Before setting up Shropshire Good Food Partnership I was working in international development. I spent time in many different countries working with community groups, non governmental organisations and social enterprises to support farmers to grow more using agro-ecological practices. For these rural farmers getting a fair price for their surplus produce was the biggest issue. Smallholders across the world are very productive, but without the economies of scale to reach markets individual livelihoods and the viability of small-scale farming systems is under threat.
From 2015 to early 2020 I was living in Uganda leading a social enterprise called TruTrade, providing smallholder farmers with a reliable route to market and fair prices for their produce. Our mission was to increase smallholder farmer incomes through integrating them into sustainable value chains. We did this by bringing together the ‘supply power’ of millions of small-scale producers, to meet the demand of local, regional and international markets. We developed Trade Transparency Solutions to make rural agricultural markets work better for farmers, aggregators and buyers.
Smallholder farmers across the world often work in unorganized staple food markets, with limited transport, lack of finance for aggregation and no connection between producers and final buyers. Farmers are often forced to sell to middlemen for low prices, off-takers struggle to get a reliable supply of quality produce and rural employment opportunities are limited. With TruTrade we were working on getting fair prices for staple crops such as maize, soybean and sorghum, as well as those for export like avocados.
We established networks of village agents who provided our service to their rural communities. We developed a mobile-enabled trading and payment platform to enable collaborative supply chain management, allowing price setting, tracking of produce from collection to delivery and of payments from buyer to farmer. TruTrade also provided trade finance so that farmers could be paid ‘Cash-on-the-bag’ on delivery of produce and to cover transaction costs to get produce to buyers. We would carry out market analysis, identify buyers and manage supplier relationships; working as an ethical broker on behalf of farmers.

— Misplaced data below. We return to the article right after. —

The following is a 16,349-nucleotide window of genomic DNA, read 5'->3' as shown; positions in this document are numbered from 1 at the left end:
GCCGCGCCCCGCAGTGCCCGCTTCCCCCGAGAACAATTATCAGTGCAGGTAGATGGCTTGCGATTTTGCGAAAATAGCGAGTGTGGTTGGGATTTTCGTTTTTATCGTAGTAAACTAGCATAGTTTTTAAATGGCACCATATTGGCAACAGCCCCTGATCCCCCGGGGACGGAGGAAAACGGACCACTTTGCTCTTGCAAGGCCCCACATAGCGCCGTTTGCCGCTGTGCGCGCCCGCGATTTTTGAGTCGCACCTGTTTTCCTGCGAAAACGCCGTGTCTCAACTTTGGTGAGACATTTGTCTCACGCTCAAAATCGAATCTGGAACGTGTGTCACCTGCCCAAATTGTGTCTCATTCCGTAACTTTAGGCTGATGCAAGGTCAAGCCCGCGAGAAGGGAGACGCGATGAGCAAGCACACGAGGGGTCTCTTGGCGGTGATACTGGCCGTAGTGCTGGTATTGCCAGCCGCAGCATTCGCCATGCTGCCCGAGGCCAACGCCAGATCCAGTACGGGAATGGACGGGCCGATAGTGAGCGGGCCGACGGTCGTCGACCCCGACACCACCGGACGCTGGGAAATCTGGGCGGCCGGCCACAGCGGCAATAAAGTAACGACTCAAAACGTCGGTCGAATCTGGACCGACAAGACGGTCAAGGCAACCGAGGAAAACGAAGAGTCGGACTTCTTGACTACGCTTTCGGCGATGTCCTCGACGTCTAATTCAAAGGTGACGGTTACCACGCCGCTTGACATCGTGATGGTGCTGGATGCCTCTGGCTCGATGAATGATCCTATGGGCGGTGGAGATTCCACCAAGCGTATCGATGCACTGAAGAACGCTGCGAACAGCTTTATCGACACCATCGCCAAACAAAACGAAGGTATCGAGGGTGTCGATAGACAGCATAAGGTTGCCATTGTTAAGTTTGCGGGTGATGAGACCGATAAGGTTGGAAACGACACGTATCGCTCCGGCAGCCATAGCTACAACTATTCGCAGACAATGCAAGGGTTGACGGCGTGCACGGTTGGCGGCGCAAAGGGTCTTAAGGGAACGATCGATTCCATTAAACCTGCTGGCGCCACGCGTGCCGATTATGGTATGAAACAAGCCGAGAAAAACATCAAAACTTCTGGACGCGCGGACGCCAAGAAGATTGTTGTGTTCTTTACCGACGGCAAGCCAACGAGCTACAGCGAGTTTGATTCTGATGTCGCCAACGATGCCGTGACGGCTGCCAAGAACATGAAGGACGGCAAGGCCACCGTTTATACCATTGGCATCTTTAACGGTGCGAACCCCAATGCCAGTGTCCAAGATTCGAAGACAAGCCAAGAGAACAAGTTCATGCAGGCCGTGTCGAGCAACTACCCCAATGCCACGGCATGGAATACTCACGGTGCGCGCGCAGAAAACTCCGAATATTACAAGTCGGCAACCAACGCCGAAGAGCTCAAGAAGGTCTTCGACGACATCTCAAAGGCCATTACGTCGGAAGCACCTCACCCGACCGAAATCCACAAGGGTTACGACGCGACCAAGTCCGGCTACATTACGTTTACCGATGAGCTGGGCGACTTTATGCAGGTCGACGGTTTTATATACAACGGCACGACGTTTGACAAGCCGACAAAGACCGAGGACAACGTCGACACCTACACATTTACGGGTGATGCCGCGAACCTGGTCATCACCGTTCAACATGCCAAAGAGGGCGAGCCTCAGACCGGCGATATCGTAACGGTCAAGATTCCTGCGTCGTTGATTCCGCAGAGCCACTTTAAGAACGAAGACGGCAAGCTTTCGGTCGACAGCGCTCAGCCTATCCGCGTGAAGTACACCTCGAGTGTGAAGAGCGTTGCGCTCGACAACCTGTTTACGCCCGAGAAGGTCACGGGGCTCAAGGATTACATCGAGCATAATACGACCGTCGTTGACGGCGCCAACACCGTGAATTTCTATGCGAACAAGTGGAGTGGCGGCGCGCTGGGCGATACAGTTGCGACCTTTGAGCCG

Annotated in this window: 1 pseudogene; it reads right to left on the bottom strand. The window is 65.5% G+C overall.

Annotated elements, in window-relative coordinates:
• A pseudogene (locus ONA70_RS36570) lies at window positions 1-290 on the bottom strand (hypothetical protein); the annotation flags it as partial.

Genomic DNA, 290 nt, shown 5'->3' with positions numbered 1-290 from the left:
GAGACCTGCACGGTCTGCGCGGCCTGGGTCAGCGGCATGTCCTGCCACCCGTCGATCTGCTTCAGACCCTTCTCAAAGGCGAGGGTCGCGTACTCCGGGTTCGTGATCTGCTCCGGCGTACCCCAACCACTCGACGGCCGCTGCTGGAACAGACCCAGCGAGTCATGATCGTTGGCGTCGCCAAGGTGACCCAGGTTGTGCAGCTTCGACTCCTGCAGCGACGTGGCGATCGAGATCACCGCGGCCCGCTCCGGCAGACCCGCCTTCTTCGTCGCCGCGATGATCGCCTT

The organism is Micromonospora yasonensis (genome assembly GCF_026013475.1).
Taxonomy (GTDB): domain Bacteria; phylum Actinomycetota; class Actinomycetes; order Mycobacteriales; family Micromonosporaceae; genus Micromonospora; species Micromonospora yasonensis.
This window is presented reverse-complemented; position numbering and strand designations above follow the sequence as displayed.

There is a huge amount of innovation and entrepreneurship in East Africa and new technologies from mobile money to blockchain make it possible for traceability and transparency form field to fork. The fair trade movement has laid the foundation for a whole range of approaches and initiatives that now exist. I was involved for a brief time with World Fair Trade Organisation, on their Food and Farming working group as we explored ways in which producer organisations could be best served within their more systemic approach. I also think it’s interesting to see how organisations like FairChain are promoting inclusive business models and looking at what fair means for processing as well as sourcing. However the impact of all this comes back to consumer demand.
As SGFP our mission is to create a food system good for people, place and planet. Most of our focus is on ‘local’, but it's important to recognize that we are doing this within a global context and that we still rely a lot on international supply chains. We can as individuals use our purchasing power for good, both here and in countries far away.
The old slogan of the Agenda 21 movement "Think Global, Act Local" is as important as ever. Although as I consider 'what is mine to do' I am led to work on very local issues, I do so holding the global dimension very present. For those of us living in Shropshire one of the ways of acting locally for global impact is in how we spend our money on imported food. I am not just thinking about coffee, tea, chocolate, cashew nuts and avocados, but also rice and pasta, beans and lentils. All can be sourced fairly through local retailers that stock fair trade products or form a food group and go direct to places like Suma or Essential Trading to get at wholesale cost price. Crowd Farming is also worth checking out, oranges are in season at the moment!
During Fairtrade Fortnight, it’s a good time to look at a what you are buying that has to come for afar because it just doesn’t grow here and finding fairly traded sources. I hope this blog series brought together from our members will both inform and inspire you in that.
Shropshire Good Food Partnership